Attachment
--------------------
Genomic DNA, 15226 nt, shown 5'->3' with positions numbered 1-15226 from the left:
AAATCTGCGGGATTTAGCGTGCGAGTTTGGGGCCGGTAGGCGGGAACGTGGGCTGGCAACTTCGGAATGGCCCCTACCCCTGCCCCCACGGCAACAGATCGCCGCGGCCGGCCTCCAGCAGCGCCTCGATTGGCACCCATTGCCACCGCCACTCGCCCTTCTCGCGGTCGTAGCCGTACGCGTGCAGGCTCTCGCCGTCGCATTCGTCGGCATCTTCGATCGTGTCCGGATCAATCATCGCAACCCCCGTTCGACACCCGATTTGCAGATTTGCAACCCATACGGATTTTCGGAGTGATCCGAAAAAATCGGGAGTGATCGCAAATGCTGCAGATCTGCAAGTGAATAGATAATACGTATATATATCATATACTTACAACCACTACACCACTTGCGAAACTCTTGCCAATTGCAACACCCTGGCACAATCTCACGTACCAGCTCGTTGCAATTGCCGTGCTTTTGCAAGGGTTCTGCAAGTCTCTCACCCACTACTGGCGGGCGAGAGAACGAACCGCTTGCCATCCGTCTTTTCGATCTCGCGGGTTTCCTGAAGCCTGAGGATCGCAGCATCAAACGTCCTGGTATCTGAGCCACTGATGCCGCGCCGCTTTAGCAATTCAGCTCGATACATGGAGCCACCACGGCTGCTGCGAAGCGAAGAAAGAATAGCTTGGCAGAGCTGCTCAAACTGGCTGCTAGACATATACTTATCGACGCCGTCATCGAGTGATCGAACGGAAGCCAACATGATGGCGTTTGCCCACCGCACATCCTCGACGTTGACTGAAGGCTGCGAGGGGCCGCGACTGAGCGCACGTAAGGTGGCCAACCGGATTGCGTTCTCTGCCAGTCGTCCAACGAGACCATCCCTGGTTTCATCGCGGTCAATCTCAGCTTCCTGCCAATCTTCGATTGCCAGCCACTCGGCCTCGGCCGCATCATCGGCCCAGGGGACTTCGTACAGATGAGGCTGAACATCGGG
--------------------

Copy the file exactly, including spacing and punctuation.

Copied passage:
Genomic DNA, 15226 nt, shown 5'->3' with positions numbered 1-15226 from the left:
AAATCTGCGGGATTTAGCGTGCGAGTTTGGGGCCGGTAGGCGGGAACGTGGGCTGGCAACTTCGGAATGGCCCCTACCCCTGCCCCCACGGCAACAGATCGCCGCGGCCGGCCTCCAGCAGCGCCTCGATTGGCACCCATTGCCACCGCCACTCGCCCTTCTCGCGGTCGTAGCCGTACGCGTGCAGGCTCTCGCCGTCGCATTCGTCGGCATCTTCGATCGTGTCCGGATCAATCATCGCAACCCCCGTTCGACACCCGATTTGCAGATTTGCAACCCATACGGATTTTCGGAGTGATCCGAAAAAATCGGGAGTGATCGCAAATGCTGCAGATCTGCAAGTGAATAGATAATACGTATATATATCATATACTTACAACCACTACACCACTTGCGAAACTCTTGCCAATTGCAACACCCTGGCACAATCTCACGTACCAGCTCGTTGCAATTGCCGTGCTTTTGCAAGGGTTCTGCAAGTCTCTCACCCACTACTGGCGGGCGAGAGAACGAACCGCTTGCCATCCGTCTTTTCGATCTCGCGGGTTTCCTGAAGCCTGAGGATCGCAGCATCAAACGTCCTGGTATCTGAGCCACTGATGCCGCGCCGCTTTAGCAATTCAGCTCGATACATGGAGCCACCACGGCTGCTGCGAAGCGAAGAAAGAATAGCTTGGCAGAGCTGCTCAAACTGGCTGCTAGACATATACTTATCGACGCCGTCATCGAGTGATCGAACGGAAGCCAACATGATGGCGTTTGCCCACCGCACATCCTCGACGTTGACTGAAGGCTGCGAGGGGCCGCGACTGAGCGCACGTAAGGTGGCCAACCGGATTGCGTTCTCTGCCAGTCGTCCAACGAGACCATCCCTGGTTTCATCGCGGTCAATCTCAGCTTCCTGCCAATCTTCGATTGCCAGCCACTCGGCCTCGGCCGCATCATCGGCCCAGGGGACTTCGTACAGATGAGGCTGAACATCGGG